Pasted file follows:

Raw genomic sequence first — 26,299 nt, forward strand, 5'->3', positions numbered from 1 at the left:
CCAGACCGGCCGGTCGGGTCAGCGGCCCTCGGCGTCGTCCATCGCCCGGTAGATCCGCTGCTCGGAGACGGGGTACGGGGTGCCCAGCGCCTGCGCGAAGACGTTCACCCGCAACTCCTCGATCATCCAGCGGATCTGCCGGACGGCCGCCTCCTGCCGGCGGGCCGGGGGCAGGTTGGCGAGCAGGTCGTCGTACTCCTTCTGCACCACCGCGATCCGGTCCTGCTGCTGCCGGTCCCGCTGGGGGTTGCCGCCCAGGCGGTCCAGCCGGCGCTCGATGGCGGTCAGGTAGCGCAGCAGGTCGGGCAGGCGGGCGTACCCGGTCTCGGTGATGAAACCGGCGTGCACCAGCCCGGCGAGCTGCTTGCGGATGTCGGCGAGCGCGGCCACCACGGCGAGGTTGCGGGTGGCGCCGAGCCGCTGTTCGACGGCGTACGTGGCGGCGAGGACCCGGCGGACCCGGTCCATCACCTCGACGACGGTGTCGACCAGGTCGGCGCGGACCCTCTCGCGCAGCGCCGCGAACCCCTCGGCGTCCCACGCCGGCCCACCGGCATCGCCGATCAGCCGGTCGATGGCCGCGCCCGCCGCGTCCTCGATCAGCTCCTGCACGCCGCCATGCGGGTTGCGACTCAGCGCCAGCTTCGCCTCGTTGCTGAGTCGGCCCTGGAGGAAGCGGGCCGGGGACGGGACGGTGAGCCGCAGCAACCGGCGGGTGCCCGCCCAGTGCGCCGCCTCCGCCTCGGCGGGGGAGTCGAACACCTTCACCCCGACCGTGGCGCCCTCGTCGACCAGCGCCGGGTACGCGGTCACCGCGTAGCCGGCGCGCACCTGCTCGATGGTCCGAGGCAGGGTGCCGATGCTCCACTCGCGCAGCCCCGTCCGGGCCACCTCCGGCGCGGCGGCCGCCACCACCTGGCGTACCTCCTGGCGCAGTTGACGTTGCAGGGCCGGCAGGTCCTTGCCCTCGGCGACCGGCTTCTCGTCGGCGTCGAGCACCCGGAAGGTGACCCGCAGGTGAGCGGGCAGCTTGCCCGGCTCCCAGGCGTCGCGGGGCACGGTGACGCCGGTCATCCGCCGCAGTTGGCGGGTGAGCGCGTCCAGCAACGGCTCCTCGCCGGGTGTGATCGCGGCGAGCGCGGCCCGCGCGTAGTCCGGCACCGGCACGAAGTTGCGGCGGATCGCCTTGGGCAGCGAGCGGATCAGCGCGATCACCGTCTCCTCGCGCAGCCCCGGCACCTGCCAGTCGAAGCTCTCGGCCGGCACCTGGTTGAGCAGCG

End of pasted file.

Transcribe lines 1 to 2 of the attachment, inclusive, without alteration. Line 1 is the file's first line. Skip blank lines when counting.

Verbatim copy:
Raw genomic sequence first — 26,299 nt, forward strand, 5'->3', positions numbered from 1 at the left:
CCAGACCGGCCGGTCGGGTCAGCGGCCCTCGGCGTCGTCCATCGCCCGGTAGATCCGCTGCTCGGAGACGGGGTACGGGGTGCCCAGCGCCTGCGCGAAGACGTTCACCCGCAACTCCTCGATCATCCAGCGGATCTGCCGGACGGCCGCCTCCTGCCGGCGGGCCGGGGGCAGGTTGGCGAGCAGGTCGTCGTACTCCTTCTGCACCACCGCGATCCGGTCCTGCTGCTGCCGGTCCCGCTGGGGGTTGCCGCCCAGGCGGTCCAGCCGGCGCTCGATGGCGGTCAGGTAGCGCAGCAGGTCGGGCAGGCGGGCGTACCCGGTCTCGGTGATGAAACCGGCGTGCACCAGCCCGGCGAGCTGCTTGCGGATGTCGGCGAGCGCGGCCACCACGGCGAGGTTGCGGGTGGCGCCGAGCCGCTGTTCGACGGCGTACGTGGCGGCGAGGACCCGGCGGACCCGGTCCATCACCTCGACGACGGTGTCGACCAGGTCGGCGCGGACCCTCTCGCGCAGCGCCGCGAACCCCTCGGCGTCCCACGCCGGCCCACCGGCATCGCCGATCAGCCGGTCGATGGCCGCGCCCGCCGCGTCCTCGATCAGCTCCTGCACGCCGCCATGCGGGTTGCGACTCAGCGCCAGCTTCGCCTCGTTGCTGAGTCGGCCCTGGAGGAAGCGGGCCGGGGACGGGACGGTGAGCCGCAGCAACCGGCGGGTGCCCGCCCAGTGCGCCGCCTCCGCCTCGGCGGGGGAGTCGAACACCTTCACCCCGACCGTGGCGCCCTCGTCGACCAGCGCCGGGTACGCGGTCACCGCGTAGCCGGCGCGCACCTGCTCGATGGTCCGAGGCAGGGTGCCGATGCTCCACTCGCGCAGCCCCGTCCGGGCCACCTCCGGCGCGGCGGCCGCCACCACCTGGCGTACCTCCTGGCGCAGTTGACGTTGCAGGGCCGGCAGGTCCTTGCCCTCGGCGACCGGCTTCTCGTCGGCGTCGAGCACCCGGAAGGTGACCCGCAGGTGAGCGGGCAGCTTGCCCGGCTCCCAGGCGTCGCGGGGCACGGTGACGCCGGTCATCCGCCGCAGTTGGCGGGTGAGCGCGTCCAGCAACGGCTCCTCGCCGGGTGTGATCGCGGCGAGCGCGGCCCGCGCGTAGTCCGGCACCGGCACGAAGTTGCGGCGGATCGCCTTGGGCAGCGAGCGGATCAGCGCGATCACCGTCTCCTCGCGCAGCCCCGGCACCTGCCAGTCGAAGCTCTCGGCCGGCACCTGGTTGAGCAGCG